Second Week of Lent, Thursday

Luke 16:19-31

In Charles Dickens’ novel, A Christmas Carol, Ebenezer Scrooge takes a voyage in time to Christmases past, present and future, and wakes up right after the shock of seeing the headstone of his own grave. Overjoyed and relieved to find himself alive, he immediately seizes the moment to transform his miserly existence to one of magnanimous generosity to the poor and needy. Dickens’ heartwarming classic captures the essence of repentance and personal conversion.

Jesus told the parable of the rich man and Lazarus (derived from Elazar, “God has helped”) to awaken the living to awareness of the grave in their own hearts. Listeners who travel to Hades with the rich man (Greek plousios, Latin dives) are given the opportunity to experience the mortal anguish of death and burial, and the regret of not having lived generously, detached from riches, for the love of God and neighbor. 

“There was a rich man who dressed in purple garments and fine linen and dined sumptuously each day. And lying at his door was a poor man named Lazarus, covered with sores, who would gladly have eaten his fill of the scraps that fell from the rich man’s table. Dogs even used to come and lick his sores. When the poor man died, he was carried away by angels to the bosom of Abraham. The rich man also died and was buried, and from the netherworld, where he was in torment, he raised his eyes and saw Abraham far off and Lazarus at his side. And he cried out, ‘Father Abraham, have pity on me. Send Lazarus to dip the tip of his finger in water and cool my tongue, for I am suffering torment in these flames.’ Abraham replied, ‘My child, remember that you received what was good during your lifetime while Lazarus likewise received what was bad; but now he is comforted here, whereas you are tormented. Moreover, between us and you a great chasm is established to prevent anyone from crossing who might wish to go from our side to yours or from your side to ours.’ He said, ‘Then I beg you, father, send him to my father’s house, for I have five brothers, so that he may warn them, lest they too come to this place of torment.’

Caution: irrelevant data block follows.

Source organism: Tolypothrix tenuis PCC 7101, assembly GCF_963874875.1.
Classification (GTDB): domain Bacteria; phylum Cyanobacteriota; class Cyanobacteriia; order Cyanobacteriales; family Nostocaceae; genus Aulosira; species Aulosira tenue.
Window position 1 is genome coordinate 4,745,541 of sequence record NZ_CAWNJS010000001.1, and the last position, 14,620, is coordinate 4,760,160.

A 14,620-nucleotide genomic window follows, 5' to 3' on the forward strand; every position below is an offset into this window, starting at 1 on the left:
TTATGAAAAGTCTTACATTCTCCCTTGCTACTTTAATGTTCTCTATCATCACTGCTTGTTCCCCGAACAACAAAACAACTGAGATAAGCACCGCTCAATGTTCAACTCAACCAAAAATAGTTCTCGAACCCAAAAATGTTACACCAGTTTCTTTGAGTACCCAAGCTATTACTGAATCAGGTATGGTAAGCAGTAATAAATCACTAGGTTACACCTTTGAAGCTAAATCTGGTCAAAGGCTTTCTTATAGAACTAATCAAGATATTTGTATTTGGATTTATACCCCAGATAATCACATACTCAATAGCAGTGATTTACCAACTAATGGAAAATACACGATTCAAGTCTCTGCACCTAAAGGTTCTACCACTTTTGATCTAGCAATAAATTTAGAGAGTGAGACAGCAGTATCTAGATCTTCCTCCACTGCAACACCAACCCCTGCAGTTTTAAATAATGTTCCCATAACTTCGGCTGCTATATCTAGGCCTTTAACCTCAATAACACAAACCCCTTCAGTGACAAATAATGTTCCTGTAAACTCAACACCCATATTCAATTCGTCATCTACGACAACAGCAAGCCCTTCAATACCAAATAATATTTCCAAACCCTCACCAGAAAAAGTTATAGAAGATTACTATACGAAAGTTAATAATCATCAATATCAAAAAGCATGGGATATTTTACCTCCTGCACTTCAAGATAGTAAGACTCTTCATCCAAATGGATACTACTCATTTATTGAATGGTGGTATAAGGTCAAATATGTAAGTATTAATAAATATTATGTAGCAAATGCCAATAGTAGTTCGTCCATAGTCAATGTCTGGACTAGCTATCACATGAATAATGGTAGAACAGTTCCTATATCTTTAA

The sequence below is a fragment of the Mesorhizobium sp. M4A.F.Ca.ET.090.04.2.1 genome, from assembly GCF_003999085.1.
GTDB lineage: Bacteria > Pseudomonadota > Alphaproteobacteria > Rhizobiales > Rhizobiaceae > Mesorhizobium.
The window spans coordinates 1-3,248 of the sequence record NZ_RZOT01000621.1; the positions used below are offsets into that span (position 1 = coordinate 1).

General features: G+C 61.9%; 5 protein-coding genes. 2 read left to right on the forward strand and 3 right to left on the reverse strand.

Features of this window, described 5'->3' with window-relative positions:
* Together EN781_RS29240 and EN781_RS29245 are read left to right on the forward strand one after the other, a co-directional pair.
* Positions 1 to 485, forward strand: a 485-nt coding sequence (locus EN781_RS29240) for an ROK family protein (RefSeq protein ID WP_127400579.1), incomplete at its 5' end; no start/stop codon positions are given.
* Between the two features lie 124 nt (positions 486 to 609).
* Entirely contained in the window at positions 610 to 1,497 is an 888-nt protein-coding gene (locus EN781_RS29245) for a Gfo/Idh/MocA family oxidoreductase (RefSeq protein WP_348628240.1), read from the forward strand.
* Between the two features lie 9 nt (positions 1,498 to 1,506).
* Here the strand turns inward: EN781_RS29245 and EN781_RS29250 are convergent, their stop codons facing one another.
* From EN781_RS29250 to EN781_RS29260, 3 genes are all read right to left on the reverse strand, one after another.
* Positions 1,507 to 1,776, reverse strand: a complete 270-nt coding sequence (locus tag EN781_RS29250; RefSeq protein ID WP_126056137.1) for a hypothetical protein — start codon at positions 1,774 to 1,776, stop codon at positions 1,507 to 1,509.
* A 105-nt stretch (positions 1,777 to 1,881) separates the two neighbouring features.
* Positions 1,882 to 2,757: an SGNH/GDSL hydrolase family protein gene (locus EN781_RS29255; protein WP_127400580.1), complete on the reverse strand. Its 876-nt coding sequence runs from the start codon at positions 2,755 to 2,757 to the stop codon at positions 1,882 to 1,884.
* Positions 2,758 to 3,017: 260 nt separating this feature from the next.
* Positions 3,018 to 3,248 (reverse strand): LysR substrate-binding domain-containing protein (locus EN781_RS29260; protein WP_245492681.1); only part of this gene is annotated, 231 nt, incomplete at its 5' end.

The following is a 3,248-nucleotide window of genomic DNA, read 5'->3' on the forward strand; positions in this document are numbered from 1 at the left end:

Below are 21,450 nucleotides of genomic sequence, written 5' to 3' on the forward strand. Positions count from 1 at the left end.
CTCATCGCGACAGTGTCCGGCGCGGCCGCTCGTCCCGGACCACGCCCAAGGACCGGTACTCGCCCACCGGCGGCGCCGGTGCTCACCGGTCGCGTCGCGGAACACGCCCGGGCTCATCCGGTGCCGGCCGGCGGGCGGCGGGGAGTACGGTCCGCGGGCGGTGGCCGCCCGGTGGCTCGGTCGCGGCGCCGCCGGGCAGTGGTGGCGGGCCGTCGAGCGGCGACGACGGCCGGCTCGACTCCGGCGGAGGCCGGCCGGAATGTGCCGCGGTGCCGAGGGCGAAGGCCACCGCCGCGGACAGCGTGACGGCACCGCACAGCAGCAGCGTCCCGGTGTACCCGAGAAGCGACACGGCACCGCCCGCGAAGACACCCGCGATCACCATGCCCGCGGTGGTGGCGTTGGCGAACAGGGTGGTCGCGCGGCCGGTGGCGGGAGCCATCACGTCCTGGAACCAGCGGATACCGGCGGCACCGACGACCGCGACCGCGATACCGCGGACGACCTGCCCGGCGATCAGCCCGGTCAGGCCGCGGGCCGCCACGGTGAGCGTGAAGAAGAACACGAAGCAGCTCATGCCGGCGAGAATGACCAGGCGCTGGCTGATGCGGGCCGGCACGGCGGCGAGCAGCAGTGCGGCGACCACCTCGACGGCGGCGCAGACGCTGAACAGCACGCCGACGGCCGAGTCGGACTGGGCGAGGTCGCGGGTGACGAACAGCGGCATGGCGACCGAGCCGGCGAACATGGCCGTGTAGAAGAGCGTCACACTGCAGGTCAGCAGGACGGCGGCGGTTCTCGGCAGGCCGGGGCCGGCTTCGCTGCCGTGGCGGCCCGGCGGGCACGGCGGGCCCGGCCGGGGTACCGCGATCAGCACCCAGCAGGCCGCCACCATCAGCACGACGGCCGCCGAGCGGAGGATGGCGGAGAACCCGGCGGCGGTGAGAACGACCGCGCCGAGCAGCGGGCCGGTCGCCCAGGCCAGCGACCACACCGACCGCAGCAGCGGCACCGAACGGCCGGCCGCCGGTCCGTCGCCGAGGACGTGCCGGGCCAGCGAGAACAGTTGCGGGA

Luke 16:19-28

The fact that the rich man was moved to pity and mercy for his brothers, desiring their repentance and conversion so as avoid the torment of regret in the afterlife, shows that the parable was directed to hearers who still have a chance to change their lives. The watchful “awaken” from the parable like Scrooge, fully alive and able to make an about-face (metanoia).

The rich man’s confidence that a warning from the grave would effect the cure of the complacent was an illusion confirmed by historical events.

But Abraham replied, ‘They have Moses and the prophets. Let them listen to them.’ He said, ‘Oh no, father Abraham, but if someone from the dead goes to them, they will repent.’ Then Abraham said, ‘If they will not listen to Moses and the prophets, neither will they be persuaded if someone should rise from the dead.’”

Luke 16:29-31

Jesus’ miraculous raising of Lazarus, the brother of Mary and Martha (not the poor man of the parable), only intensified the desire of the chief priests to return Lazarus to the grave and kill Jesus as well (John 12:9-11). Above all, the Easter event of Christ’s resurrection had little to no effect on those whose wills were bent on eliminating the life and influence of Jesus of Nazareth (Matthew 28:11-15).

Conversion is a mystery. May each day be received as a gift of divine mercy in the ongoing journey of metanoia. 

The pity of plousios
Lies buried underground,
But prophetic parables
Turn profiteers around.

-GMC

Paul’s Conversion: January 25th

 

Saints show us our capabilities, how far we can rise, from the depths to the heights. That’s why the church celebrates the feast of the Conversion of St. Paul every January 25th. As he readily acknowledges, Paul through God’s grace rose from the dust and became a powerful force in his church and in the world.

St. John Chrysostom says of him:  “Paul, more than anyone else, has shown us what we really are, and in what our nobility consists, and of what virtue a human being is capable. Each day he aimed ever higher; each day he rose up with greater ardour and faced with new eagerness the dangers that threatened him. He summed up his attitude in the words: I forget what is behind me and push on to what lies ahead. When he saw death imminent, he bade others share his joy: Rejoice and be glad with me! And when danger, injustice and abuse threatened, he said: I am content with weakness, mistreatment and persecution. These he called the weapons of righteousness, thus telling us that he derived immense profit from them…